They look empty, forlorn and abandoned. And so it goes on. Two exhibitions in Auckland this week are by former winners of the Walters Prize. The exhibitions are academic, autobiographical and largely composed of found objects.
At Michael Lett, Dan Arps, who won the prize in 2010, has a show called After Hobson Gardens, a follow up to his 2011 show, Hobson Gardens. The name comes from an apartment building that proved to be leaky and cost millions to repair. The theme of Arps' uncomfortable exhibition is a post-apocalyptic Auckland of terrible barrenness. There are no "gardens" in this show. The whole thing looks more like the ruins of a prison.
The first two pieces in the exhibit have the conventional picture shape but the frames are plastered with something like badly mixed concrete. Within the frame are little birthday candles and pasta, looking like worms feeding on decay. The painting alongside has a steel grid, lurid red and green paint and a padlock. Its title is Weak Idea Grid Study.
The other pieces are larger, and sculpture of a sort. You enter through a jagged arch between two false stone columns, trip over a bit of flax rope and encounter Sculpture for Hobson Gardens, a green neon tube on a stand.
Then you encounter two works entitled Unit 1 and Unit 2. These are made from resurrected steel refrigeration panels constructed into large cupboards with glass doors, odd stickers, a bit of plaster and lights. They look empty, forlorn and abandoned. And so it goes on. A deliberately awful abstract painting is called No Class. A Figure Study is Mickey Mouse, who appears on the T-shirt that is the principal feature of the piece.
A coherent vision is at work but it is ugly, uncomfortable and ironic in thought and execution.
Zac Langdon-Pole takes found material to an extreme. He is showing Pale Ideas, also at Michael Lett.
The paleness is in two small paintings that are blank canvas. More unexpectedly impressive, in spite of their origin, are two large plain pieces of coarse canvas. One is a dark brown and the other a navy blue that is almost black. They have taken on shadowy, faded shapes in a previous incarnation but stretched and placed on the wall their texture and size links them to the big colour fields of abstraction. It is a telling use of material as well as an oblique comment on minimalist art, but it reduces the artist to no more than an eye.
Hopkinson Cundy Gallery has a show by the recent winner of the Walters prize, Kate Newby. Once she was a prodigy as a painter but the present work is in line with her prize-winning installations. It springs from residency on Fogo Island in Newfoundland.
The show occupies one end of the large gallery and is mounted on a substantial wooden platform smelling pungently of newly sawn timber. On the platform are items that evoke the residency.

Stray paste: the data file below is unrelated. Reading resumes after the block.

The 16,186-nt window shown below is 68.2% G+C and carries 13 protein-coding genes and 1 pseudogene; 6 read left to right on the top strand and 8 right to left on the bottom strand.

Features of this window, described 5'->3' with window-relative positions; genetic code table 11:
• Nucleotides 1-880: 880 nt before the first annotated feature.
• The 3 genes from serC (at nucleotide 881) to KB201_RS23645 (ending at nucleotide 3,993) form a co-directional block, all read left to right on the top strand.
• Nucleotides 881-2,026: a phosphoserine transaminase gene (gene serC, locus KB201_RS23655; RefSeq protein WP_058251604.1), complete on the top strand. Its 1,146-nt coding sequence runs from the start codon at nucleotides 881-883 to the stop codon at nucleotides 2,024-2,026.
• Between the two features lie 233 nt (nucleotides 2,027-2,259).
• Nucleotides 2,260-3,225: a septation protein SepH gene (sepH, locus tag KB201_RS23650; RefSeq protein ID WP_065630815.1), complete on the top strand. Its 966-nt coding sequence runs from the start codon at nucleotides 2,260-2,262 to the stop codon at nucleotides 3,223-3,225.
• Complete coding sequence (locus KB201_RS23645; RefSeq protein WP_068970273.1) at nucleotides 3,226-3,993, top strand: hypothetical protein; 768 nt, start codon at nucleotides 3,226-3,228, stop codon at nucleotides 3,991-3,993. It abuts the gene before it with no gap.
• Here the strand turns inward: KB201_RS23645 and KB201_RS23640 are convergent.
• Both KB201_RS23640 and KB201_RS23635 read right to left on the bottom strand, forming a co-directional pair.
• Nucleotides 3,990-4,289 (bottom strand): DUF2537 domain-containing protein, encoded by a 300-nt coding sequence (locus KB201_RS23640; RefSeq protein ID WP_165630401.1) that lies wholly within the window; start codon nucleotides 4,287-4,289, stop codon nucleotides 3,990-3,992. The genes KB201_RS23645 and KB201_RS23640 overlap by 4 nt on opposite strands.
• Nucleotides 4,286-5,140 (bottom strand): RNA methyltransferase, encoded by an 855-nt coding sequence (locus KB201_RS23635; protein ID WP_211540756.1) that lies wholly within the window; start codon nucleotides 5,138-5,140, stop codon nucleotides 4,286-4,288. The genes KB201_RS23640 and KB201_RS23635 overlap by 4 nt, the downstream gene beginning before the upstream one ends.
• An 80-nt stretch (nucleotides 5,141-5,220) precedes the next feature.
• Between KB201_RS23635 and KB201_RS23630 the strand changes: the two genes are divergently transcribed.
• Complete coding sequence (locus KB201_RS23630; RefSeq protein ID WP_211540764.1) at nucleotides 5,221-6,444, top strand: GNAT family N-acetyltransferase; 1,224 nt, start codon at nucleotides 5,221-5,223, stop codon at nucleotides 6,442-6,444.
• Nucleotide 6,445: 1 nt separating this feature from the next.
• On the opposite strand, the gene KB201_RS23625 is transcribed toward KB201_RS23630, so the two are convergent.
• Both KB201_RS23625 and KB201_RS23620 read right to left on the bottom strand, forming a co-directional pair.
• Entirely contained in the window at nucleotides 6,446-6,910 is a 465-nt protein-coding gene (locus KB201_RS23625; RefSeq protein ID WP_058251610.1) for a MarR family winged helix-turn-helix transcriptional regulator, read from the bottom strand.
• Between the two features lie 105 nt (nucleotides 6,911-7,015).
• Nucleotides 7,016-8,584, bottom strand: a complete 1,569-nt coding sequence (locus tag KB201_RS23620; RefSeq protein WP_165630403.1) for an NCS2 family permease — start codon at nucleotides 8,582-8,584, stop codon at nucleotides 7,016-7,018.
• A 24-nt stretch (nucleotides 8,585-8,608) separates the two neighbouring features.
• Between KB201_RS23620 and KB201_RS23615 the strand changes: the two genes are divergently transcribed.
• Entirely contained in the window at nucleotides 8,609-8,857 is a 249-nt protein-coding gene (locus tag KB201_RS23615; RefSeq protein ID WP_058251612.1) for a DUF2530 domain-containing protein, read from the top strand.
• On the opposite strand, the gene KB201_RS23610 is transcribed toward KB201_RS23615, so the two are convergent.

On the window sill above the platform sits a collection of small polished rocks and on it more rocks, some painted and marked. Two mats are made from T-shirts torn in strips and knitted. One is larger with strong colour from a man's T-shirt and the other smaller and pale, which may represent the artist herself.
Then we have three quilt-like assemblages. One is made up of squares of wool, silk and cotton stained with dyes made from materials found in the kitchen of her residency.
The colours are pale and fugitive except for a dark square of wool. Another rectangle of silk has lain on rocks and been subjected to weathering. It is faintly stained with mineral yellows in no particular pattern. The third quilt is made of towels and face cloths used during her stay.
It is all intensely autobiographical but takes on meaning only when you know the circumstances of the residency. Collectively, the works are intriguing; individually, they strike no spark.
Yet Newby does have flights of fancy. A much smaller installation features two islands, one of rocks and one of concrete, on the floor. Hanging over them are glazed, ceramic chimes bearing the marks of the squeezing and looping that shaped them. They chime most melodiously.
Photography is also about found scenes and objects. Neil Pardington's immaculately made photographs in his show The Order of Things at Two Rooms features objects found in the back rooms of museums.
It begins with a straightforward shot of an old-fashioned card catalogue, then moves on to specimens in jars. One wall is dominated by 48 jars, each filled with a marine animal preserved in liquid. It makes a remarkable mural. The shapes of the specimens are extraordinarily varied and right in the middle is a jar with a crab whose eyes stare challengingly at the viewer. It brings a light touch to an exhibition that whispers of mortality.
At the galleries
What: After Hobson Gardens by Dan Arps; Pale Idea by Zac Langdon-Pole
Where and when: Michael Lett Gallery, 2/285 Great North Rd, to July 6
TJ says: Arps uses mostly found material to make an anti-fine art installation that is a vision of a dim, tasteless, inelegant future. Langdon-Pole makes minimalist art by using materials without intervention from the artist except to choose them.
What: What a Day by Kate Newby
Where and when: Hopkinson Cundy Gallery, 1/19 Putiki St, Newton, to July 7
TJ says: In an installation from a residency in Newfoundland, Newby brings back objects of direct autobiographical significance.
What: The Order of Things by Neil Pardington
Where and when: Two Rooms, 16 Putiki St, Newton, to July 7
TJ says: Images that preserve what has already been preserved in the specimen collections in museums; notable for a mural of dozens of marine animals, strange and curiously touching.